What Occupy means for post-Christendom church

From my point of view, one of the major stories from 2011 has to be the growth of the Occupy movement - which in many places, not least London, has shown itself to be more than a ragged protest. Rather, it is a movement looking to make a sustained, subversive impact on our dominant political and economic processes.

I have written about this in a number of places in recent months, including my column (http://www.mennoweekly.org/blog/byline/simon-barrow/) over at Mennonite Weekly Review in the US. Here is what I penned for them on 29 November:

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The close and apparently odd juxtaposition of the Occupy the London Stock Exchange camp and St Paul’s Cathedral, one of the city’s major landmarks, has proved an irresistible image for the British — and worldwide media — since the tented protest against economic injustice established itself there on October 15, 2011.

Different responses to the Occupy movement from the cathedral, from within the established Church of England and in other Christian communities have thrown up stark questions about the identity of the church and its message in an increasingly secular, plural society.

When the camp first appeared, an ebullient and forward-thinking senior staff member at St. Paul’s Cathedral, Canon Giles Fraser, welcomed it in his courtyard as a moral gesture and as a sign of healthy democratic protest. But it soon became clear that others did not share his view. The cathedral began to talk officially about legal action against the Occupy encampment. Fraser resigned because of his strong opposition to the use of force against the protesters in the name of Christianity.

Then the dean closed the cathedral’s doors for the first time in more than 60 years (the last occasion was World War II), citing “health and safety” concerns. His claims soon unravelled, and he also resigned. The protesters had been diligent and cooperative, and the health fears proved unfounded.

Following more heated debate inside and outside the church, the cathedral re-opened, changed its view and is now seeking to find opportunities to cooperate with Occupy London — which for its own part has established widely praised educational and welfare initiatives to demonstrate that it is a laboratory for change, not a protest with no positive alternatives to offer.

The drama is not yet over. Now the unelected City of London Corporation, which primarily represents business interests in the financial sector of the capital, is taking its own steps to evict the protesters. For its part, Occupy London has now taken over a long-redundant office complex owned by Swiss investment bank UBS, and has used the additional site to launch a “Bank of Ideas,” examining economic alternatives to greed and corruption. It is also providing space for community groups and vulnerable people squeezed out by government spending cuts.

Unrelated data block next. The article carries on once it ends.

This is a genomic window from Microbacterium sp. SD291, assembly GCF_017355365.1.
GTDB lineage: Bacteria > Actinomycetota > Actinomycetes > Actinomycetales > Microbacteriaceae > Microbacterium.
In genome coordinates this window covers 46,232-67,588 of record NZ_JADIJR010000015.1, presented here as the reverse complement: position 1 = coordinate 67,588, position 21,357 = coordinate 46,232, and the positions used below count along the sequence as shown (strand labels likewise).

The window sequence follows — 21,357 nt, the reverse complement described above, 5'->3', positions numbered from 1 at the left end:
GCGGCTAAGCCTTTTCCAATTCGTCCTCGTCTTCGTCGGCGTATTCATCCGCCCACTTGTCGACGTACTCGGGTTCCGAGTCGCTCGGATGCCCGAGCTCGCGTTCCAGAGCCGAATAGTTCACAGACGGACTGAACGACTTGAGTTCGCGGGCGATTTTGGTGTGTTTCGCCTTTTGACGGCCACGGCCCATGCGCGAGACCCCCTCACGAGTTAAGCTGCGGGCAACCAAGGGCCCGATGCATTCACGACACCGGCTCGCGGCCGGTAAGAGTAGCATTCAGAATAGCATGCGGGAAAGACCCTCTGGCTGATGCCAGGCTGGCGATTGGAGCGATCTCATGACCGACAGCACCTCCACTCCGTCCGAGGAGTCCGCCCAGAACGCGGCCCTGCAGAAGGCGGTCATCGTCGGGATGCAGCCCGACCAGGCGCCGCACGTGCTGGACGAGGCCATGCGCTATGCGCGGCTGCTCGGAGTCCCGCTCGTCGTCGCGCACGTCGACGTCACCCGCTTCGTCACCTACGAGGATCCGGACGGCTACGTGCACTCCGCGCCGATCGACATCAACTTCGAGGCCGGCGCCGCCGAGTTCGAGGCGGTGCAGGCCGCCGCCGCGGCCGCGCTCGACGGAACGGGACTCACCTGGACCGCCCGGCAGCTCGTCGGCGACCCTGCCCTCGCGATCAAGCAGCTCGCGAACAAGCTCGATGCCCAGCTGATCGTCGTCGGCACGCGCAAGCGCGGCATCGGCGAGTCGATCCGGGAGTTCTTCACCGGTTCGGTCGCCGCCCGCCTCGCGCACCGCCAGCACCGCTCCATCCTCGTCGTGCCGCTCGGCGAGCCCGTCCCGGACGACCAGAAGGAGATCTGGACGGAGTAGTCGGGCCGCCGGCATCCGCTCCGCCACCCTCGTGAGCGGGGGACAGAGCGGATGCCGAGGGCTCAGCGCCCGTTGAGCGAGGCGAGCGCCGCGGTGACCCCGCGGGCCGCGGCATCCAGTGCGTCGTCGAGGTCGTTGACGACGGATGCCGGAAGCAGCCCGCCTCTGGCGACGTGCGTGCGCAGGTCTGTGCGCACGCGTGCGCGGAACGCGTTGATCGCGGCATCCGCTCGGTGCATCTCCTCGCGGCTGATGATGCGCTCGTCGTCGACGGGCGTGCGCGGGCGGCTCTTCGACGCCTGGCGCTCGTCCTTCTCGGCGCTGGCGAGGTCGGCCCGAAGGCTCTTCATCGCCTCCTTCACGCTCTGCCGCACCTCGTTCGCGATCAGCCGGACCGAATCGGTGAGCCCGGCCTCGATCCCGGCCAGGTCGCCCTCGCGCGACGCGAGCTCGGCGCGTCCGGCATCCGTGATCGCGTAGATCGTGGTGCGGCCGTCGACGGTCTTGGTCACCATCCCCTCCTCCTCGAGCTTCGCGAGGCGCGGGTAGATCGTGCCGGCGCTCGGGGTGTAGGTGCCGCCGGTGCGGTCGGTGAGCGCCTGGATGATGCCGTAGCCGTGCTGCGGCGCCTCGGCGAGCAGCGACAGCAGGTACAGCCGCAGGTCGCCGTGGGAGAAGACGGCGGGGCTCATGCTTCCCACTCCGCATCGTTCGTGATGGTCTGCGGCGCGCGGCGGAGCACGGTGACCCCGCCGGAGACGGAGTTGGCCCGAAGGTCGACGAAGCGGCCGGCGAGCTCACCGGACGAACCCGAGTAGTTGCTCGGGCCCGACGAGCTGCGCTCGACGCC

In the meantime, support for Occupy — who have now brought academics, financiers, clergy and celebrities into their call for radical change to the way the City of London operates — has grown substantially within the churches. Columban Catholic Missionaries, Anglican and Free Church ministers, Quakers, and a wide range of Christian social action groups have all pledged their backing.

For many of us, this is a great moment of opportunity. “Official” Christianity has diminished considerably in British public life. But the Occupy protest, far from being a “PR disaster for the church” because of the St. Paul’s squabble, as some claimed, has put faith, hope and ethics right back onto the media map. “What would Jesus do?” asks one of the most prominent slogans on the Occupy tents. That question has been beamed across the world and discussed on the front pages and leader columns of our newspapers. There has probably been more public discussion of Christian ethics in the past month than in the previous 20 years!

Occupy’s regular Saturday 'Sermon on the Steps' events have also modelled an alternative form of discourse that is about discussion and debate, rather than 'preaching from on high'. People disillusioned and disassociated from 'institutional religion' have found themselves on the steps of a cathedral, in dialogue with bishops and clergy, and urging church leaders to match Christian words with Christian action.

In many respects, the churches are re-learning key elements of the gospel message from those who would otherwise be outsiders to Christianity. The 'vertical' church of power is being challenged by a 'horizontal' movement of moral concern — one which, while it should not be uncritically 'baptised' (and does not want to be), is surely a sign to believers of what the shape, ethos and style of a post-Christendom, post-hierarchical church in Britain might begin to look like. The Jesus movement is about changing lives and changing the world. Neighboured next to a movement for change is the ideal place to rethink and redo 'church'.

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© Simon Barrow is co-director of the UK-based religion and society think-tank Ekklesia, which is ecumenical but strongly attached to Anabaptist and peace church values and commitments.

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